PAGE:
MADISON, Wis. — When it mattered most — and where it mattered most — Ohio State’s defense shut down Wisconsin Saturday night.
The second-ranked Buckeyes are still unbeaten because of their red-zone defense. There will be plenty of mistakes to dissect from the 30-23 overtime win given the ease with which No. 8 Wisconsin moved the ball, but Ohio State suffocated the Badgers when they neared paydirt.
Three of Wisconsin’s four red zone trips ended with scores, but the Badgers ultimately only came away with 13 of 28 possible points. To illustrate just how well Ohio State’s defense played in the red zone compared to the rest of the field, Wisconsin finished with 450 total yards but just 1 yard on 16 plays in the red zone.
|Quarter of drive||Number of red-zone plays||Yards in red zone||Outcome|
The game-saving sequence came when things looked most dire. Ohio State was giving up huge chunks of yardage to the Badgers late in the second quarter, and Wisconsin looked well on its way to turning a 4-point lead into an 11-point advantage. Instead, the Buckeyes buckled down when Wisconsin reached the 10-yard line and made the hosts settle for a field goal.
Less than a minute later, with 1:57 left in the half, Wisconsin got the ball back after an Ohio State punt. The Badgers rushed for 15 yards on the first play and passed for 15 on the next, and it wasn’t long before they were back in the red zone. After a 1-yard rush sandwiched by two incompletions, the Badgers kicked another field goal. What could have been a 24-6 halftime lead after those two possessions was instead a much more manageable 16-6 lead.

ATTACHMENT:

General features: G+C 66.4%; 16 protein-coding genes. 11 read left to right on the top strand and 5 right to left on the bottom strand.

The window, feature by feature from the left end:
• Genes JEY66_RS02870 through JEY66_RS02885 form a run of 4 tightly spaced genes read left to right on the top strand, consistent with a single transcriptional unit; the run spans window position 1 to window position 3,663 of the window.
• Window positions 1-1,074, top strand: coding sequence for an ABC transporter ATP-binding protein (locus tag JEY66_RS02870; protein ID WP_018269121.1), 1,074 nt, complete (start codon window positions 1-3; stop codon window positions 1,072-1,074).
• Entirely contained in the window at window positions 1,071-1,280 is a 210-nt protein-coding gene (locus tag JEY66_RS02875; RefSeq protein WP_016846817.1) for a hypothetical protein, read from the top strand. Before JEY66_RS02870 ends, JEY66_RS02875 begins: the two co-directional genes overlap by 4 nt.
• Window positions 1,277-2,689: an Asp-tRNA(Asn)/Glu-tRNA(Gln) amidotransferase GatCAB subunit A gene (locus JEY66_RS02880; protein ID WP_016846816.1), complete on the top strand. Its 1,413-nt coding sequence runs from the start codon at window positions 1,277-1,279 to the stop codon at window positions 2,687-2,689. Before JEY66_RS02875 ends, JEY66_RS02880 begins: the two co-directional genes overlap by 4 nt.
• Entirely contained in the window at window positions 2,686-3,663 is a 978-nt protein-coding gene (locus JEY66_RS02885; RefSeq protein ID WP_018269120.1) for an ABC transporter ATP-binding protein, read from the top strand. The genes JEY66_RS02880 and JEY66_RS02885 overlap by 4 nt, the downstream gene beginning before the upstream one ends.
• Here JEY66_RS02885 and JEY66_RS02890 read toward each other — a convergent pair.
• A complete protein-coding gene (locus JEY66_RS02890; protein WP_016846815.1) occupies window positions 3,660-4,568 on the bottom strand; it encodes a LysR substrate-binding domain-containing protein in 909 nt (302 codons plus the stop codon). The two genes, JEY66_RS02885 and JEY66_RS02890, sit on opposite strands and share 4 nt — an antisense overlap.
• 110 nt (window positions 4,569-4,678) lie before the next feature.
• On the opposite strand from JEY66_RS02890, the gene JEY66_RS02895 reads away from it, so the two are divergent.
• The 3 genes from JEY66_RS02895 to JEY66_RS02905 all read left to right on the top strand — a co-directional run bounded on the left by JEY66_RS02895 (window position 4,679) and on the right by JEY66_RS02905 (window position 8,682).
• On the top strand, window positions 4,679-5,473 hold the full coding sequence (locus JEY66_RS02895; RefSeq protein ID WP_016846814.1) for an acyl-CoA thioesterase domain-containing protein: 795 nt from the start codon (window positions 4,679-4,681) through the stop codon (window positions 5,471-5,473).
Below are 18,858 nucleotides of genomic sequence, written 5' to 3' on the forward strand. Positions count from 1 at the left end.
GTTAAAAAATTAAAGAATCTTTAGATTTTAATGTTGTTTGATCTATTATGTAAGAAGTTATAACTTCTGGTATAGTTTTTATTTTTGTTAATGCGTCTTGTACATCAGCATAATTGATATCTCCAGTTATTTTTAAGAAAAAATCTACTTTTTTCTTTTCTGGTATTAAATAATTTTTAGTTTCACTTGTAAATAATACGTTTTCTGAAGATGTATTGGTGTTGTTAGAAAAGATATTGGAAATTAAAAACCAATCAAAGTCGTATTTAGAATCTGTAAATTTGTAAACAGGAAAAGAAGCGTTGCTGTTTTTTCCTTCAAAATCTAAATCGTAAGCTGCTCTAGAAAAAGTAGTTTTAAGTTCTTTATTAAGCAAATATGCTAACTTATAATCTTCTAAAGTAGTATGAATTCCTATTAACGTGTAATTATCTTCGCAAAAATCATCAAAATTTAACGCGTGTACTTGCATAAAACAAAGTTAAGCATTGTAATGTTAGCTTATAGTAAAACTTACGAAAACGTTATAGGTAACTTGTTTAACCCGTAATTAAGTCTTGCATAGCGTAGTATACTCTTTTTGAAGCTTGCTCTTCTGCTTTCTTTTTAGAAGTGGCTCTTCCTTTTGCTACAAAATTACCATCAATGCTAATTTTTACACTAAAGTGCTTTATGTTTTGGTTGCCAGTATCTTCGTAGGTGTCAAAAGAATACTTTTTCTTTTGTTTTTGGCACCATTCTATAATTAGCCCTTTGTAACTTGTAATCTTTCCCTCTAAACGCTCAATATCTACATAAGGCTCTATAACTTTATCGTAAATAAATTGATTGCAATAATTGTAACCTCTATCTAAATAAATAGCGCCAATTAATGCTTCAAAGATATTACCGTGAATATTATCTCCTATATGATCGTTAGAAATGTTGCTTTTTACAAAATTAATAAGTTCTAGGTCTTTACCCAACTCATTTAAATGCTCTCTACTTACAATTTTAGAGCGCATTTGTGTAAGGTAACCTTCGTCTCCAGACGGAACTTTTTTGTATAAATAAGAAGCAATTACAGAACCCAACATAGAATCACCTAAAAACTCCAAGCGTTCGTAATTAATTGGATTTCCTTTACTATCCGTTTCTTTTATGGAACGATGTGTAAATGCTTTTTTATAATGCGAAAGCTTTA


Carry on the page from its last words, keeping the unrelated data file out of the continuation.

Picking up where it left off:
“They not only know what they’re doing, but why they’re doing it,” Ohio State defensive coordinator Luke Fickell said of his players in the red zone. “They can make adjustments and changes. And then we can let the corners play (more aggressively). When we can do that, we can be good inside. That’s one of the bright spots from tonight aside from the celebration and the win.”
Although the Buckeyes conceded a red-zone touchdown in the fourth quarter, which was also the first rushing touchdown they’d allowed all year, they bounced back with a game-winning stop in overtime. Once again Wisconsin had success prior to the 20-yard line, passing for a 21-yard gain that put the hosts just 4 yards from tying Ohio State. What followed was a rush for no gain, an incomplete pass, a rush for no gain and an 11-yard sack on fourth down that ended the game.
Ohio State’s defenders are longer, faster and more athletic than Wisconsin’s players, and this is the type of execution that the Buckeyes needed from the Silver Bullets. Although there are still some overall concerns, the fact that this unit looks like it was specifically engineered to dominate when the field shrinks should allow Ohio State fans to breathe easy.
“The front end complements the back end, and we just play fast,” OSU defensive end Jalyn Holmes said. “We pride ourselves on not letting them score.”